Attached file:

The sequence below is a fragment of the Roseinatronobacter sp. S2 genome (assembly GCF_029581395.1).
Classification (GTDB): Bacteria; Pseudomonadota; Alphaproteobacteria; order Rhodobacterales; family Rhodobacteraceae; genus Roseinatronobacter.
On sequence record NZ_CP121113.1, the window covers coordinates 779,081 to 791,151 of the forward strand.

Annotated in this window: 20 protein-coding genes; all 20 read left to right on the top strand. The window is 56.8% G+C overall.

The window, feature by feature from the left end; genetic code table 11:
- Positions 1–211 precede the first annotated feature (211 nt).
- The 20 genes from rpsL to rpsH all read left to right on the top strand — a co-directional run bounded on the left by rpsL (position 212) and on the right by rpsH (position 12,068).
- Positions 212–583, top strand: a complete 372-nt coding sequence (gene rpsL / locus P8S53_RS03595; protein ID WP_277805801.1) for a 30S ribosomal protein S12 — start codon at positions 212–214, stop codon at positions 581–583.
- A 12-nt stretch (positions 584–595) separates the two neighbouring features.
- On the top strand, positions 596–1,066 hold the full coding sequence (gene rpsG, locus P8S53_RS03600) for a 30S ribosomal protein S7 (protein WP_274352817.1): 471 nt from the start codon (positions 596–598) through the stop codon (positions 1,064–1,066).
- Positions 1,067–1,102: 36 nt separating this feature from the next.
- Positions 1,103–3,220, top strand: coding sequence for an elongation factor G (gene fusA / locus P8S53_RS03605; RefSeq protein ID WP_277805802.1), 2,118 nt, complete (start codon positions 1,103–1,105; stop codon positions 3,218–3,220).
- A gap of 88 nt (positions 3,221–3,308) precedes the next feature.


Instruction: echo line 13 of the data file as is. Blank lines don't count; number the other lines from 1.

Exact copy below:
- A gap of 88 nt (positions 3,221–3,308) precedes the next feature.